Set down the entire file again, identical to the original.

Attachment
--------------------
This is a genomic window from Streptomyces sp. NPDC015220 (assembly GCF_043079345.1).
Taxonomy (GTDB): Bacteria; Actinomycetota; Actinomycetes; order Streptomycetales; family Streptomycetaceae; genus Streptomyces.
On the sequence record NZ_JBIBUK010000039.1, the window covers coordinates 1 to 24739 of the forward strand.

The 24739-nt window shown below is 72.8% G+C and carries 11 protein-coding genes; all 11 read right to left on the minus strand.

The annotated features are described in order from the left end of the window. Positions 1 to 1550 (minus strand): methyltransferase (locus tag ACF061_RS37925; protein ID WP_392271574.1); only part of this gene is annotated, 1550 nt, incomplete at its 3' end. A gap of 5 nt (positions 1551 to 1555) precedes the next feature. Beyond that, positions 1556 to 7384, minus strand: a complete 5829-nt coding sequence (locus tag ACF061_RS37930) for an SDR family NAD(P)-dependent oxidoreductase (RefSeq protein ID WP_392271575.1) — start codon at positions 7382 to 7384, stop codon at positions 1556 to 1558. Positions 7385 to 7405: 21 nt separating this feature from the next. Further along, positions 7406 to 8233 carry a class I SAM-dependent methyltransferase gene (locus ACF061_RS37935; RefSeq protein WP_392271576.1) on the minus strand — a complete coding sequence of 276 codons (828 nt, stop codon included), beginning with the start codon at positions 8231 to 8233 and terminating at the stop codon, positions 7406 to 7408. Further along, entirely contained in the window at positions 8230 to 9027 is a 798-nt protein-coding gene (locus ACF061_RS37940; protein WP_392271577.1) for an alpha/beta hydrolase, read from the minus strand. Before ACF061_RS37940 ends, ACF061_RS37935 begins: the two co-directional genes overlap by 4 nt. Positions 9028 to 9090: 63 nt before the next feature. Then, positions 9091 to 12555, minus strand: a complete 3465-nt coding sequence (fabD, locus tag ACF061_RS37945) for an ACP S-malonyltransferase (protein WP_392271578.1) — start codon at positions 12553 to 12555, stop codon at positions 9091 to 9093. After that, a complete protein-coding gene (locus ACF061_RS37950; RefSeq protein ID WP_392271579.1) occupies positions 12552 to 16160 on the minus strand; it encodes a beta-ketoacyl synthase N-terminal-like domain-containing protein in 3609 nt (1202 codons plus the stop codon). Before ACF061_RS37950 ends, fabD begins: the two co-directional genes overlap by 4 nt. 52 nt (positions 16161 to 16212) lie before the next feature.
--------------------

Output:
This is a genomic window from Streptomyces sp. NPDC015220 (assembly GCF_043079345.1).
Taxonomy (GTDB): Bacteria; Actinomycetota; Actinomycetes; order Streptomycetales; family Streptomycetaceae; genus Streptomyces.
On the sequence record NZ_JBIBUK010000039.1, the window covers coordinates 1 to 24739 of the forward strand.

The 24739-nt window shown below is 72.8% G+C and carries 11 protein-coding genes; all 11 read right to left on the minus strand.

The annotated features are described in order from the left end of the window. Positions 1 to 1550 (minus strand): methyltransferase (locus tag ACF061_RS37925; protein ID WP_392271574.1); only part of this gene is annotated, 1550 nt, incomplete at its 3' end. A gap of 5 nt (positions 1551 to 1555) precedes the next feature. Beyond that, positions 1556 to 7384, minus strand: a complete 5829-nt coding sequence (locus tag ACF061_RS37930) for an SDR family NAD(P)-dependent oxidoreductase (RefSeq protein ID WP_392271575.1) — start codon at positions 7382 to 7384, stop codon at positions 1556 to 1558. Positions 7385 to 7405: 21 nt separating this feature from the next. Further along, positions 7406 to 8233 carry a class I SAM-dependent methyltransferase gene (locus ACF061_RS37935; RefSeq protein WP_392271576.1) on the minus strand — a complete coding sequence of 276 codons (828 nt, stop codon included), beginning with the start codon at positions 8231 to 8233 and terminating at the stop codon, positions 7406 to 7408. Further along, entirely contained in the window at positions 8230 to 9027 is a 798-nt protein-coding gene (locus ACF061_RS37940; protein WP_392271577.1) for an alpha/beta hydrolase, read from the minus strand. Before ACF061_RS37940 ends, ACF061_RS37935 begins: the two co-directional genes overlap by 4 nt. Positions 9028 to 9090: 63 nt before the next feature. Then, positions 9091 to 12555, minus strand: a complete 3465-nt coding sequence (fabD, locus tag ACF061_RS37945) for an ACP S-malonyltransferase (protein WP_392271578.1) — start codon at positions 12553 to 12555, stop codon at positions 9091 to 9093. After that, a complete protein-coding gene (locus ACF061_RS37950; RefSeq protein ID WP_392271579.1) occupies positions 12552 to 16160 on the minus strand; it encodes a beta-ketoacyl synthase N-terminal-like domain-containing protein in 3609 nt (1202 codons plus the stop codon). Before ACF061_RS37950 ends, fabD begins: the two co-directional genes overlap by 4 nt. 52 nt (positions 16161 to 16212) lie before the next feature.